Not to be one of those people who talks about the weather, but has this summer’s concert-going season seemed sorta… washed out to you? Multi-day festivals from Lollapalooza to Catalpa to Pitchfork have been plagued by rain delays, and other outdoor concerts have been similarly doused. Shows at the Nikon at Jones Beach Theater, which is right on the South Shore of Long Island and surrounded by the Atlantic Ocean, are rain or shine, though, so last night’s Deftones/System of a Down show went on despite a pounding rainstorm that turned part of the venue’s plaza into a pond and made plastic ponchos the merch booth’s hottest commodity. The Deftones, who went on first, gave a master class in keeping a soaked crowd as happy as they would be on a starry 75-degree night. A few lessons from last night that any band thinking about playing an outdoor show should learn.
Match your music with the stormy mood.
The first line of “Rocket Skates,” the set opener: “You’re red, soaking wet.” At this point the rain hadn’t started, and the late-evening sky seemed relatively calm—one of the security guards had covered his shoes with Totes just before the band took the stage, though, because he knew what was coming.
As it turns out, last night’s Deftones set was a truncated yet mostly identical version of the one they’d played at the PNC Bank Arts Center the night before—unsurprising, since they’re openers for System of a Down and only have 45 minutes to make their case. Yet its swirling guitars and abyss-ready yelps and meaty low ends seemed well-paced with the storm’s encroachment. The opening drum crack of the gloomily propulsive “Digital Bath” (water reference!), which started as the sky went from dusky to ominously dark, sounded like it could have been a particularly piercing thunderbolt. (It should be noted that this song marked the point when people around me were taking photos of the crazy cloud patterns circling the venue as much as they were snapping shots of the band.)
Enjoy the elements.
The deluge was preceded by some pretty impressive gusts—one of the security guards told me that things would be shut down if and only if the winds hit the 60-mph mark, which looked like a possibility at times. Before launching into “You’ve Seen The Butcher,” lead singer Chino Moreno gleefully told the crowd that he was enjoying how there was “some Michael Jackson shit happening—without fans!” He then added a “Black Or White”-worthy “WHOOOO!” for good measure.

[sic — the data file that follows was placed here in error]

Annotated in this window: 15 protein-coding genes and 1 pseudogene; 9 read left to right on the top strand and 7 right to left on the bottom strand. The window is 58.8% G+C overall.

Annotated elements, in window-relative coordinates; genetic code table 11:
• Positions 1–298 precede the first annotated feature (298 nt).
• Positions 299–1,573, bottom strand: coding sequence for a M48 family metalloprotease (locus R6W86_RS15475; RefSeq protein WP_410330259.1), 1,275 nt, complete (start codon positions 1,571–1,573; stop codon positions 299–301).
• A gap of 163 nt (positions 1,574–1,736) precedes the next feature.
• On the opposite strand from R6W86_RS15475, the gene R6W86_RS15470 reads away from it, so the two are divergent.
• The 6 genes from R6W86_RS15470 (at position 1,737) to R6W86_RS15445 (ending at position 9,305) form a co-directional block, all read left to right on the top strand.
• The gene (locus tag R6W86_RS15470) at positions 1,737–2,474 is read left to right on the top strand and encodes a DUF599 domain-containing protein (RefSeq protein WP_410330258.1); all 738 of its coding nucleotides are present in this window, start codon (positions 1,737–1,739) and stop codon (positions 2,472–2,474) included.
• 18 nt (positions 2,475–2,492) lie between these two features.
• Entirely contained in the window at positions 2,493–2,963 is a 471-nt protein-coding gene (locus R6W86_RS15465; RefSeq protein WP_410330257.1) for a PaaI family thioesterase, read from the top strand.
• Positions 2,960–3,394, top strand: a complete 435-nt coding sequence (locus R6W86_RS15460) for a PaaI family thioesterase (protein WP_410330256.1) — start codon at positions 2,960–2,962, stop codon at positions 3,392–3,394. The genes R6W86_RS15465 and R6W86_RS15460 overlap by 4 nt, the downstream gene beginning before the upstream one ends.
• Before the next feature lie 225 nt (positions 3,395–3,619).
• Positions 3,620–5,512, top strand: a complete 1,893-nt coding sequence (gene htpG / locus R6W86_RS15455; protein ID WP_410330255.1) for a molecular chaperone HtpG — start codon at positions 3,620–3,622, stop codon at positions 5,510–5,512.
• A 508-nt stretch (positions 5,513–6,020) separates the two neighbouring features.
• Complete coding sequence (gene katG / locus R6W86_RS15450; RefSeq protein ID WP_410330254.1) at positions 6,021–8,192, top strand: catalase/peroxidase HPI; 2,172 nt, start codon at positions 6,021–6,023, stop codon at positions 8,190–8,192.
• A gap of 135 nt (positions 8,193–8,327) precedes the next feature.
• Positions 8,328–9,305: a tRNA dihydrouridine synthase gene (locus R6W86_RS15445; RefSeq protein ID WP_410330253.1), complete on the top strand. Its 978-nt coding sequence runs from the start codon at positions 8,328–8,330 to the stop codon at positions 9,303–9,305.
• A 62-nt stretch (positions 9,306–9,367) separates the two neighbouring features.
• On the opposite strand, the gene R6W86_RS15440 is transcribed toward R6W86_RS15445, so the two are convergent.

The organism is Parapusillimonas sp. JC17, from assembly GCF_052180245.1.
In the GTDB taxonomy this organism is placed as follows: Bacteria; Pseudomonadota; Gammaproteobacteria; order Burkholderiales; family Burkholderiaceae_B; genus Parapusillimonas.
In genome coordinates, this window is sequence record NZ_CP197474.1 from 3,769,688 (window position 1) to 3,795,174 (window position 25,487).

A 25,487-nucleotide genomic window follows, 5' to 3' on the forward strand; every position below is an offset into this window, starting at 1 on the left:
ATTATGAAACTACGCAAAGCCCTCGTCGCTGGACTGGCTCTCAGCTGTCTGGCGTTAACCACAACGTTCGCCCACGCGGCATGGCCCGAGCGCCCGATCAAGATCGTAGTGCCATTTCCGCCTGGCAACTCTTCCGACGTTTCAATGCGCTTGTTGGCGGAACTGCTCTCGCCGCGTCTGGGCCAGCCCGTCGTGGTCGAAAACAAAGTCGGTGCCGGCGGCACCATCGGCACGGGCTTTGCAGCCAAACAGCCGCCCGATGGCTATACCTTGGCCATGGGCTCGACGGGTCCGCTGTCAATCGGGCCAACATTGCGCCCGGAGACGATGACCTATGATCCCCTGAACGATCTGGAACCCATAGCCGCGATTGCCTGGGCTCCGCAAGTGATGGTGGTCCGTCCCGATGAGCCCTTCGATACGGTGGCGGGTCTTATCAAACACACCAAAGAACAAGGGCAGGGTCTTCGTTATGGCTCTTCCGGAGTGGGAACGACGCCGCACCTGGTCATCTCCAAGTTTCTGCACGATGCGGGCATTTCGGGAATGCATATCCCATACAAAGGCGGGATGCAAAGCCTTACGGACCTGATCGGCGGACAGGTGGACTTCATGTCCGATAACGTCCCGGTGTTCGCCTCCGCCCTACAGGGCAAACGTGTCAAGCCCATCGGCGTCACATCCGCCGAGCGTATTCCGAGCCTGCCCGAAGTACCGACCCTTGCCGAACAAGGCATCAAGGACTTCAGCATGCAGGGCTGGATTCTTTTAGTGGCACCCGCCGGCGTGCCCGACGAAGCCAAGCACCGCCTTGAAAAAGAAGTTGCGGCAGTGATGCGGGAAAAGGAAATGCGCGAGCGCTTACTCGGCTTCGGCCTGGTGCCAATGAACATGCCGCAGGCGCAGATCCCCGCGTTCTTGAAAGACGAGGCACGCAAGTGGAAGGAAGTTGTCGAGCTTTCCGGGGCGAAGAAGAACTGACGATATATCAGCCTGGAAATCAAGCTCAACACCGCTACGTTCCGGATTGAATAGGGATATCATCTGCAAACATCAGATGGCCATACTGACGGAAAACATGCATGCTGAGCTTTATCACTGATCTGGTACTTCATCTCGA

Let the fans know that you’re in it with them.
The merciless wind meant that Moreno and his bandmates were only slightly protected from the elements by the stage’s overhang, but he was still a master frontman, and fully appreciative of all the people who were letting themselves get soaked sans ponchos.
Make coming back out in the deluge worth it.
I cried uncle at one point because I was pretty drenched and my note-taking was rendered useless (why do I keep forgetting to buy waterproof paper?) but after a bit of time hanging out in the breezeway with the nacho-eaters, make-outers, and smokers, I wanted to go back out—the positive vibe was that strong, with even those people who were coming in for a bit of shelter sporting huge grins on their face. Maybe it’s something about Jones Beach being surrounded by water, but every time I go to a show there and it rains, the weather seems more like a chance for redemption than it does a reason for griping. This is true for both artist and audience; while lots of people were lining up for $5 ponchos, few of the people forking over their Lincolns seemed annoyed about doing so. (The $40 t-shirts, however, were another story.) I marched back out to my seat for “Change” and even though the raindrops and the wind combined to chill me to the bone, the cold I felt was electrifying. It helped that the song being played had a monstrously slow burn and sounded almost like it was made to conjure such a strong response from the elements.
Unfortunately, my joy over getting absolutely drenched was cut short by me getting socked in the eye by a particularly insistent and acidic raindrop that sent my contact lens off-kilter and made me unable to open my eye beyond a squint until I’d arrived home and taken it out. Who knew that one could land on the rock critic disabled list in such a fashion?
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